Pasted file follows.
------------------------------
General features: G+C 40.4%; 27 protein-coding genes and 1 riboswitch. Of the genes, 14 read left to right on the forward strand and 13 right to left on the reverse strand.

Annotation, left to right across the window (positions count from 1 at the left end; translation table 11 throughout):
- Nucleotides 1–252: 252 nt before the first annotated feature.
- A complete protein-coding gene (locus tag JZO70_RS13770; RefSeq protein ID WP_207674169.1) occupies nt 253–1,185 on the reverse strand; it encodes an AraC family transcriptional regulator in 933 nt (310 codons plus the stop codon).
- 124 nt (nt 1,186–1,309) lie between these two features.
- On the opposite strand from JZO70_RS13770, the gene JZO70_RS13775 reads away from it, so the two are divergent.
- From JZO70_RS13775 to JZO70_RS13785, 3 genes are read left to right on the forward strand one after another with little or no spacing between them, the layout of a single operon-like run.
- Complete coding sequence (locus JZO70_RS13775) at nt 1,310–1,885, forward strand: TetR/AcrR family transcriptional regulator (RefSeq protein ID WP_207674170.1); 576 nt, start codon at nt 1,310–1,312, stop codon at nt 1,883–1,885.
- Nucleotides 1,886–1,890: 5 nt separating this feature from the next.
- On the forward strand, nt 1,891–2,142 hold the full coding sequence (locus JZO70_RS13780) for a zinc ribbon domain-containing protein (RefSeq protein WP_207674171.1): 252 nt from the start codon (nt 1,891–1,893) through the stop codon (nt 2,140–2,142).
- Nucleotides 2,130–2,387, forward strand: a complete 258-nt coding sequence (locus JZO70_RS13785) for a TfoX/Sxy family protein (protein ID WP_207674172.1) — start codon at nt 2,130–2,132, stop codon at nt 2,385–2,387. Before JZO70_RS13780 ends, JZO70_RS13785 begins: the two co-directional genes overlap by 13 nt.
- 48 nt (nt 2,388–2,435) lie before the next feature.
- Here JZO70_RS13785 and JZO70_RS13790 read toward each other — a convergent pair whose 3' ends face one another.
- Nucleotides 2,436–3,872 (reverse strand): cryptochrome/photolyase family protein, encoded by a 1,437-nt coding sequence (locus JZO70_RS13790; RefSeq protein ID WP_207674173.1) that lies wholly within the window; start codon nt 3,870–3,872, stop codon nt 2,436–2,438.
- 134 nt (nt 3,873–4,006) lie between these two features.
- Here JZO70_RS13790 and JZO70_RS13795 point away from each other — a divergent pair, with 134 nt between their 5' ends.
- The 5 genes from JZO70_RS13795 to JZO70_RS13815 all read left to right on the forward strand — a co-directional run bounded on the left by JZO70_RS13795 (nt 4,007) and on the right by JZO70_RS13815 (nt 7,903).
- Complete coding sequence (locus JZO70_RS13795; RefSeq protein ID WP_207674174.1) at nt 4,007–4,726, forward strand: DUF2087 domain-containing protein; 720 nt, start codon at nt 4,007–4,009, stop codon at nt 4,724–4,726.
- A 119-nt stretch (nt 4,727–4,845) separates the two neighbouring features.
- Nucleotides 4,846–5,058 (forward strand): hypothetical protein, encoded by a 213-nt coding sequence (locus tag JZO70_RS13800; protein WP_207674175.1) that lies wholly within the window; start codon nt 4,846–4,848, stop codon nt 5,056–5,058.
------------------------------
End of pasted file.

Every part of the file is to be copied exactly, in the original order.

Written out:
General features: G+C 40.4%; 27 protein-coding genes and 1 riboswitch. Of the genes, 14 read left to right on the forward strand and 13 right to left on the reverse strand.

Annotation, left to right across the window (positions count from 1 at the left end; translation table 11 throughout):
- Nucleotides 1–252: 252 nt before the first annotated feature.
- A complete protein-coding gene (locus tag JZO70_RS13770; RefSeq protein ID WP_207674169.1) occupies nt 253–1,185 on the reverse strand; it encodes an AraC family transcriptional regulator in 933 nt (310 codons plus the stop codon).
- 124 nt (nt 1,186–1,309) lie between these two features.
- On the opposite strand from JZO70_RS13770, the gene JZO70_RS13775 reads away from it, so the two are divergent.
- From JZO70_RS13775 to JZO70_RS13785, 3 genes are read left to right on the forward strand one after another with little or no spacing between them, the layout of a single operon-like run.
- Complete coding sequence (locus JZO70_RS13775) at nt 1,310–1,885, forward strand: TetR/AcrR family transcriptional regulator (RefSeq protein ID WP_207674170.1); 576 nt, start codon at nt 1,310–1,312, stop codon at nt 1,883–1,885.
- Nucleotides 1,886–1,890: 5 nt separating this feature from the next.
- On the forward strand, nt 1,891–2,142 hold the full coding sequence (locus JZO70_RS13780) for a zinc ribbon domain-containing protein (RefSeq protein WP_207674171.1): 252 nt from the start codon (nt 1,891–1,893) through the stop codon (nt 2,140–2,142).
- Nucleotides 2,130–2,387, forward strand: a complete 258-nt coding sequence (locus JZO70_RS13785) for a TfoX/Sxy family protein (protein ID WP_207674172.1) — start codon at nt 2,130–2,132, stop codon at nt 2,385–2,387. Before JZO70_RS13780 ends, JZO70_RS13785 begins: the two co-directional genes overlap by 13 nt.
- 48 nt (nt 2,388–2,435) lie before the next feature.
- Here JZO70_RS13785 and JZO70_RS13790 read toward each other — a convergent pair whose 3' ends face one another.
- Nucleotides 2,436–3,872 (reverse strand): cryptochrome/photolyase family protein, encoded by a 1,437-nt coding sequence (locus JZO70_RS13790; RefSeq protein ID WP_207674173.1) that lies wholly within the window; start codon nt 3,870–3,872, stop codon nt 2,436–2,438.
- 134 nt (nt 3,873–4,006) lie between these two features.
- Here JZO70_RS13790 and JZO70_RS13795 point away from each other — a divergent pair, with 134 nt between their 5' ends.
- The 5 genes from JZO70_RS13795 to JZO70_RS13815 all read left to right on the forward strand — a co-directional run bounded on the left by JZO70_RS13795 (nt 4,007) and on the right by JZO70_RS13815 (nt 7,903).
- Complete coding sequence (locus JZO70_RS13795; RefSeq protein ID WP_207674174.1) at nt 4,007–4,726, forward strand: DUF2087 domain-containing protein; 720 nt, start codon at nt 4,007–4,009, stop codon at nt 4,724–4,726.
- A 119-nt stretch (nt 4,727–4,845) separates the two neighbouring features.
- Nucleotides 4,846–5,058 (forward strand): hypothetical protein, encoded by a 213-nt coding sequence (locus tag JZO70_RS13800; protein WP_207674175.1) that lies wholly within the window; start codon nt 4,846–4,848, stop codon nt 5,056–5,058.